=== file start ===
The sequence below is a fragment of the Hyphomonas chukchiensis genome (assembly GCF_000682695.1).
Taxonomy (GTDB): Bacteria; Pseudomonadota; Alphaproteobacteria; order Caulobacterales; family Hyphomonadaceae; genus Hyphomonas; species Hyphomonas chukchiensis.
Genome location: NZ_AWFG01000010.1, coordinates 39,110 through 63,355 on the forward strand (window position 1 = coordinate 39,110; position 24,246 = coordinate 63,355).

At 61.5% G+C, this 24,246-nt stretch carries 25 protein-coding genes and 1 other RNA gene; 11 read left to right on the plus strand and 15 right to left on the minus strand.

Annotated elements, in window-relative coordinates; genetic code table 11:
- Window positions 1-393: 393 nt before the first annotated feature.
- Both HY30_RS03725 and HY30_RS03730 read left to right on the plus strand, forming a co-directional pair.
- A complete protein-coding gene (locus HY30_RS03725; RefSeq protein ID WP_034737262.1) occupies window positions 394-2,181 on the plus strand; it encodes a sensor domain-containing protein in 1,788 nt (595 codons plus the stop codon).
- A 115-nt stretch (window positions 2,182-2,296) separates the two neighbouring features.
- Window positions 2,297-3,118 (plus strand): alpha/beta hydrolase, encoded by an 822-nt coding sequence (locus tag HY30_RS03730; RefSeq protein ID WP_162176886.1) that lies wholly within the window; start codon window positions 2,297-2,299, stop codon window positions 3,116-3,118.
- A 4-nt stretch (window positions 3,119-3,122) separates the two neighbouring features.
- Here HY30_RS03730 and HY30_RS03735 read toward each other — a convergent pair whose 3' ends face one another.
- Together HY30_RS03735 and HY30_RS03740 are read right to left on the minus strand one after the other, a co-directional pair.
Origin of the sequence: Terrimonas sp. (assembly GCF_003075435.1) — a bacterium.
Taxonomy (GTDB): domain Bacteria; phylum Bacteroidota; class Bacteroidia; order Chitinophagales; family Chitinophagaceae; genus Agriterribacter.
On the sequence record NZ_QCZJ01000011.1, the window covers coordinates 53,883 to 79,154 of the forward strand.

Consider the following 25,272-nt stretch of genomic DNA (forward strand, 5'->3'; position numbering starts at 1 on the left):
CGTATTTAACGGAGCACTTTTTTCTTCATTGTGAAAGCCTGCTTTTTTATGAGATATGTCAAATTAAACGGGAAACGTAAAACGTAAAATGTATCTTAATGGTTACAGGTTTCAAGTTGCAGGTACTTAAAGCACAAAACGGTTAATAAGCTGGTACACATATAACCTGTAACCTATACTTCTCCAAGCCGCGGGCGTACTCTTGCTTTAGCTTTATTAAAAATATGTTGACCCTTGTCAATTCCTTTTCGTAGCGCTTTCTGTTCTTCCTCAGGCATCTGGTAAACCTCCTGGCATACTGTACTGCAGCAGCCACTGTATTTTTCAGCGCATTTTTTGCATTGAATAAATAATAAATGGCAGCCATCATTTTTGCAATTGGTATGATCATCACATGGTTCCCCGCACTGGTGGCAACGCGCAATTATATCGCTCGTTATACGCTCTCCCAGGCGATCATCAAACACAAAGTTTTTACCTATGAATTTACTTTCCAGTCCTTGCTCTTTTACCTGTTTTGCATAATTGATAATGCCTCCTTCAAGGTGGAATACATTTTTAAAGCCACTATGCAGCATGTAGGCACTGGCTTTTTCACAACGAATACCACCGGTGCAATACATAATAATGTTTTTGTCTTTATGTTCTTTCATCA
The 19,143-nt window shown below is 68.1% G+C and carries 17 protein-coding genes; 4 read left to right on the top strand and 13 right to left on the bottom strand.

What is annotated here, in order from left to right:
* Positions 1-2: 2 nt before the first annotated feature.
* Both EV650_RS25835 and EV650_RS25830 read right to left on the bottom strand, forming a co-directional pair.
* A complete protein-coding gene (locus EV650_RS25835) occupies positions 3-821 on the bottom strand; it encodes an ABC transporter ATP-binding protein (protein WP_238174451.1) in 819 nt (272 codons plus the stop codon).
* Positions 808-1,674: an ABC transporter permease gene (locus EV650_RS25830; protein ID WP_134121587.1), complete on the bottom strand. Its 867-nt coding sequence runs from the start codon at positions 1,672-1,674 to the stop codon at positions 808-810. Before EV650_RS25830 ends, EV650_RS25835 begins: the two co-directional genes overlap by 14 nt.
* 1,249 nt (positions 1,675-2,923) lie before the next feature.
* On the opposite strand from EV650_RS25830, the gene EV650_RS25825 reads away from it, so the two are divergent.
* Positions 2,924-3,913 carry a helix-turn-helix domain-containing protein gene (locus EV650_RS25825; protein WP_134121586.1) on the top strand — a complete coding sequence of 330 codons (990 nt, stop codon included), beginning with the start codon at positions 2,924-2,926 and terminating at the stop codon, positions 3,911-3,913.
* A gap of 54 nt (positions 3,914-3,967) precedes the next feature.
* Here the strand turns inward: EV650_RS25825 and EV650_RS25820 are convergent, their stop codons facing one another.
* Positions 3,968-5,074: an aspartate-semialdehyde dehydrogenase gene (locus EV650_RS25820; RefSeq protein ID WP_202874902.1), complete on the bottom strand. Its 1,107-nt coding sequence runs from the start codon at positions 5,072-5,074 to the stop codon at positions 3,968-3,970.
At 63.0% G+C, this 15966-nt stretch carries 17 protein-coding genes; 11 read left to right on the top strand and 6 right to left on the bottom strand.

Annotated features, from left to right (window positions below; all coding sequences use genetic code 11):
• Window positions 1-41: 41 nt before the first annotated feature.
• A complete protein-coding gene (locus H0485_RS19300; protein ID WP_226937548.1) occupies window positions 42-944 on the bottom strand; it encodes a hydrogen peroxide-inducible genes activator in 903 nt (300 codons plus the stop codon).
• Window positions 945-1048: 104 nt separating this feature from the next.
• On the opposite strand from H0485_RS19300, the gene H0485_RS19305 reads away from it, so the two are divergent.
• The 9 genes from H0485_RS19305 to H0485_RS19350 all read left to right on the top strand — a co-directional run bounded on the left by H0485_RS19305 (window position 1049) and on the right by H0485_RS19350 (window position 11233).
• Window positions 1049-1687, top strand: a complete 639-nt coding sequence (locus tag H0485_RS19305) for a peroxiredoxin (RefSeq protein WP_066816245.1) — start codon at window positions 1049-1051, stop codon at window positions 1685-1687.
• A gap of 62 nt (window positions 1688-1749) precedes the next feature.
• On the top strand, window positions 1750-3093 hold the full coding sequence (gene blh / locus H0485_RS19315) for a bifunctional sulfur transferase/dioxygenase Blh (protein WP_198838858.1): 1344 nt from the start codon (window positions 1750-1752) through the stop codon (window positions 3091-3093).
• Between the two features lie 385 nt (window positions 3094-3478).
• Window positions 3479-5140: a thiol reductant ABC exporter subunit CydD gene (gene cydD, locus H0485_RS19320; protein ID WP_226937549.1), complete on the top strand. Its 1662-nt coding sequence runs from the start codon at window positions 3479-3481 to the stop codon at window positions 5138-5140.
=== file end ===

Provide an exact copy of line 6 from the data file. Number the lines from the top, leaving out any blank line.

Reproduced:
- Window positions 1-393: 393 nt before the first annotated feature.